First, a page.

Using the Ex Works (EXW) Incoterm is among the lowest liability Incoterms for sellers. The basic premise means that the seller is responsible for having the goods packed and made available at the seller's premises. But what does that really mean, and how can today’s shippers better understand this term?
Using the EXW shipping term, the seller provides the goods to the buyer in a designated area, like a production site or warehouse. The buyer bears the full risk and costs from there to the destination - including the loading of the cargo and is responsible for all transportation. In addition, the seller is absolved of all liability for the shipment at the moment the buyer receives the shipment.
However, that doesn’t imply that a seller can make a half-hearted attempt to follow through on the shipment. After all, the buyer assumes the risk, but if the shipment is damaged due to negligence on the part of the seller in packaging or staging, the seller may still be at fault and subject to financial remuneration.
International trade can be complex as can shipping terms; ensure you use the correct trade term to minimize your risk. If the seller needs to take additional steps, such as filing handling export customs clearance or arranging transportation, this is not the correct Incoterm for the transaction. Remember the seller is not obligated to provide any further requirements and is only responsible for making sure the goods are packed and available at their premises.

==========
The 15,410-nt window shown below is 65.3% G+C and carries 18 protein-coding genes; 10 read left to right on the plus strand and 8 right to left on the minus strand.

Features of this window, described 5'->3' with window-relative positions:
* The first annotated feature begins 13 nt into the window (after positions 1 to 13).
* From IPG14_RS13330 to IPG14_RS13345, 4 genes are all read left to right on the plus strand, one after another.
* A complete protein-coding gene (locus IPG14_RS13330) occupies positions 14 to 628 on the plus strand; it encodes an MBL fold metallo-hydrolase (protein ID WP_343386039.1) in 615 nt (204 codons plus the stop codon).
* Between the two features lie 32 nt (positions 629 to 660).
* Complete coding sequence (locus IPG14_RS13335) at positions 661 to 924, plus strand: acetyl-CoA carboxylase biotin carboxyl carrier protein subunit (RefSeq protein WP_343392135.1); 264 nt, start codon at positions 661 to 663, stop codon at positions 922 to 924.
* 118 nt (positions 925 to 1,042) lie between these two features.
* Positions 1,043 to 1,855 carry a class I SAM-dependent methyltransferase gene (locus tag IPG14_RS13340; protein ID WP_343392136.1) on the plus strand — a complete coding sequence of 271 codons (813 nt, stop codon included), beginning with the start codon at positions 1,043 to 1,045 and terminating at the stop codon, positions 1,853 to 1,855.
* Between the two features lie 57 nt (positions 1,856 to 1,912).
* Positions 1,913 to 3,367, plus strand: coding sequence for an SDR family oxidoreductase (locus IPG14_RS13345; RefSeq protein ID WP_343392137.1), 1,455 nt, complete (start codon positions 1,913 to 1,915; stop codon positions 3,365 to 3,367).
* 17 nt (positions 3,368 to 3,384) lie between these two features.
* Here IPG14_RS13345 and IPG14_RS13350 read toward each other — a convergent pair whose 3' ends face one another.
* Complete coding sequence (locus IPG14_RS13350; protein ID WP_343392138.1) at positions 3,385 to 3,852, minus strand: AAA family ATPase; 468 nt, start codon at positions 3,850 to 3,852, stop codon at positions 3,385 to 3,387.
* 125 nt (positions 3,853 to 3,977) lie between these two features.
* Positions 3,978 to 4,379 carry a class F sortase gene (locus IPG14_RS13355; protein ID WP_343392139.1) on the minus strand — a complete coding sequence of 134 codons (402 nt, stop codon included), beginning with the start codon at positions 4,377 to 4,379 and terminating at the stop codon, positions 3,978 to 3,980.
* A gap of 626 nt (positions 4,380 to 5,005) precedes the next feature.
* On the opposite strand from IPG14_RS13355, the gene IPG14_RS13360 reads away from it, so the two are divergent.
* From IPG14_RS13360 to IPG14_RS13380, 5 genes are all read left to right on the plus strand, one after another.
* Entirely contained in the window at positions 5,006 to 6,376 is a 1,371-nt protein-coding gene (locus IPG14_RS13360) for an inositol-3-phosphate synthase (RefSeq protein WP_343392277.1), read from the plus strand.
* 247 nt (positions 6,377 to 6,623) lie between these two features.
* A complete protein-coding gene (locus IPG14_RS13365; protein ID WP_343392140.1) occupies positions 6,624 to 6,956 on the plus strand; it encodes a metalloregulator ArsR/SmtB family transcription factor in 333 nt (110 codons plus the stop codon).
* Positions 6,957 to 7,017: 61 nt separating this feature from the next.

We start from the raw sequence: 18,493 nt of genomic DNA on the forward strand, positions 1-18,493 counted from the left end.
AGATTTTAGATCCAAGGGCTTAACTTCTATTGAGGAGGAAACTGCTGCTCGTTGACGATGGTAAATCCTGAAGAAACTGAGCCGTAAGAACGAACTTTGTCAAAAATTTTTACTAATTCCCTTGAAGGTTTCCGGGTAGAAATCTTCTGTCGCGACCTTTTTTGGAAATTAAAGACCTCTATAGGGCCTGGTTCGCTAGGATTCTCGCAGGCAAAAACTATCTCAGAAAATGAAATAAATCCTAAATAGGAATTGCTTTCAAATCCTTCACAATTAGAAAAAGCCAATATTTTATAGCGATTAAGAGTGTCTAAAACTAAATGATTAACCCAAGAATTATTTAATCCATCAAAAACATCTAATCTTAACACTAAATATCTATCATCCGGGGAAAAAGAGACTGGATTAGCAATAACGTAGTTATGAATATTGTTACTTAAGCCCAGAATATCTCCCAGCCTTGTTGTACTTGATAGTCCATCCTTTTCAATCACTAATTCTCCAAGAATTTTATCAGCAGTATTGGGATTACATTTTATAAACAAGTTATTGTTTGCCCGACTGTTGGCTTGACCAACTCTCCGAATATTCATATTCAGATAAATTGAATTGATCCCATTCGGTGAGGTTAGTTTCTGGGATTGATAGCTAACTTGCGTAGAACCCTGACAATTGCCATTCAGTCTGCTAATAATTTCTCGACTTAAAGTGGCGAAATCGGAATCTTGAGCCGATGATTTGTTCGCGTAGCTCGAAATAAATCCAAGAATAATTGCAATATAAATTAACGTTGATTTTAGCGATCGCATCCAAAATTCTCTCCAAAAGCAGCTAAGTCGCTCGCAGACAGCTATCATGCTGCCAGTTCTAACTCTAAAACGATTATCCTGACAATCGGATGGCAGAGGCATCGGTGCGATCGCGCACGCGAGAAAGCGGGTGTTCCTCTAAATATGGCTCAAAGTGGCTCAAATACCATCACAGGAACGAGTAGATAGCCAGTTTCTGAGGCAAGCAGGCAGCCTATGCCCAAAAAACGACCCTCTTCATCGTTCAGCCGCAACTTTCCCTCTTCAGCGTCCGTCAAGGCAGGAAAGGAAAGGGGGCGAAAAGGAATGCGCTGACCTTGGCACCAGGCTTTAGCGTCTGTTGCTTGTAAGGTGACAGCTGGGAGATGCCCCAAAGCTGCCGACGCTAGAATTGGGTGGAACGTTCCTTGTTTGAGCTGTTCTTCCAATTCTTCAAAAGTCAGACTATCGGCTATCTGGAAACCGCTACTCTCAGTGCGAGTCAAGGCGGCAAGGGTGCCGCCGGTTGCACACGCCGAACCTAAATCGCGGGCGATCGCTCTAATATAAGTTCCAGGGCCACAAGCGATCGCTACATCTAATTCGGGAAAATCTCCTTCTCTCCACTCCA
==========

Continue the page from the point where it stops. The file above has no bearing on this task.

Using the Ex Works incoterm for international shipping has obvious perks for the seller. In this situation, the seller has minimal responsibility. The goods must be made available and packed suitably and be available at a specified location.
The buyer, therefore, has the majority of the responsibility and is obligated to load the goods, follow export procedures/export licenses, manage transportation costs, and address any associated duties or needs in collecting the cargo, customs clearance and delivering the goods. Establishing who carries the risk/liability for loss or damage during loading is important.
Even though it sounds like the ideal solution for the seller, this term has some core benefits for buyers, including:
The term also carries some disadvantages to the buyer, including:
Of course, there’s another factor to consider that might be similar to the adage: the goodness of his or her heart.
Technically, the seller is not required to load the goods on the buyer's designated method of transport but can do so if they choose. The seller's only requirement is to make the product available at a selected location, it is the buyer's responsibility to pay for the transport. As a result, the seller may load some loads, such as those requiring advanced engineering and planning skills for lashing or securement, despite using this Incoterm.
With all Incoterms, it is important to understand the obligations of both the buyer and seller. There are eleven Incoterms covering international shipments, are you aware of all the different options? Free on board and free carrier may be of interest for your shipping process if you need shipment support. Regardless, our team can help you ensure you’re using the just-right Incoterm on every shipment. Request your quote from Crane Worldwide Logistics to get started.
Click below for more information on shipping terms:
FCA (Free Carrier)
CPT (Carriage Paid To)
CIP (Carriage and Insurance Paid To)
DAP (Delivered at Place)
DPU (Delivered at Place Unloaded)
DDP (Delivered Duty Paid)
FAS (Free Alongside Ship)
FOB (Free On Board)
CFR (Cost And Freight)
CIF (Cost, Insurance And Freight)